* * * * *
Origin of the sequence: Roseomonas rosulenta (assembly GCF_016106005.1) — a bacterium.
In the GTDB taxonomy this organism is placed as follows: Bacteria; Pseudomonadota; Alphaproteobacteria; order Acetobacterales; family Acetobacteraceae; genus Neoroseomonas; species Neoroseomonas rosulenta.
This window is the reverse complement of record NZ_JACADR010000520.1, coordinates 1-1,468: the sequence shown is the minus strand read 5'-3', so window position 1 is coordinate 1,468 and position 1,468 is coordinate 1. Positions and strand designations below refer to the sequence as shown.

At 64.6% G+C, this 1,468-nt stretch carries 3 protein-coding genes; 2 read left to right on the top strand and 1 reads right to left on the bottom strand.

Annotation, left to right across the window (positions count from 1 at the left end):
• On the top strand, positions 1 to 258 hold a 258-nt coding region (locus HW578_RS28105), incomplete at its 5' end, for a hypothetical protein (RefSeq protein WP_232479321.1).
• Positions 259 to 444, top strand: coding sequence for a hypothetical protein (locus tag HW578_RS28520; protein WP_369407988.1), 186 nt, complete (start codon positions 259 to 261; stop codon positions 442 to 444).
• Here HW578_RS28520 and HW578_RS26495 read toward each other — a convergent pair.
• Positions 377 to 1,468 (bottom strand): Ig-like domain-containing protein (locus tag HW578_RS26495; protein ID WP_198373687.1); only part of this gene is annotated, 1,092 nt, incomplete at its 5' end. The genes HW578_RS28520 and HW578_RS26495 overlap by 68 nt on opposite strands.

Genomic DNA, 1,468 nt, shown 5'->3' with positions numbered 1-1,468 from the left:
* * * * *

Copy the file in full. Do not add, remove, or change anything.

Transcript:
Origin of the sequence: Roseomonas rosulenta (assembly GCF_016106005.1) — a bacterium.
In the GTDB taxonomy this organism is placed as follows: Bacteria; Pseudomonadota; Alphaproteobacteria; order Acetobacterales; family Acetobacteraceae; genus Neoroseomonas; species Neoroseomonas rosulenta.
This window is the reverse complement of record NZ_JACADR010000520.1, coordinates 1-1,468: the sequence shown is the minus strand read 5'-3', so window position 1 is coordinate 1,468 and position 1,468 is coordinate 1. Positions and strand designations below refer to the sequence as shown.

At 64.6% G+C, this 1,468-nt stretch carries 3 protein-coding genes; 2 read left to right on the top strand and 1 reads right to left on the bottom strand.

Annotation, left to right across the window (positions count from 1 at the left end):
• On the top strand, positions 1 to 258 hold a 258-nt coding region (locus HW578_RS28105), incomplete at its 5' end, for a hypothetical protein (RefSeq protein WP_232479321.1).
• Positions 259 to 444, top strand: coding sequence for a hypothetical protein (locus tag HW578_RS28520; protein WP_369407988.1), 186 nt, complete (start codon positions 259 to 261; stop codon positions 442 to 444).
• Here HW578_RS28520 and HW578_RS26495 read toward each other — a convergent pair.
• Positions 377 to 1,468 (bottom strand): Ig-like domain-containing protein (locus tag HW578_RS26495; protein ID WP_198373687.1); only part of this gene is annotated, 1,092 nt, incomplete at its 5' end. The genes HW578_RS28520 and HW578_RS26495 overlap by 68 nt on opposite strands.

Genomic DNA, 1,468 nt, shown 5'->3' with positions numbered 1-1,468 from the left: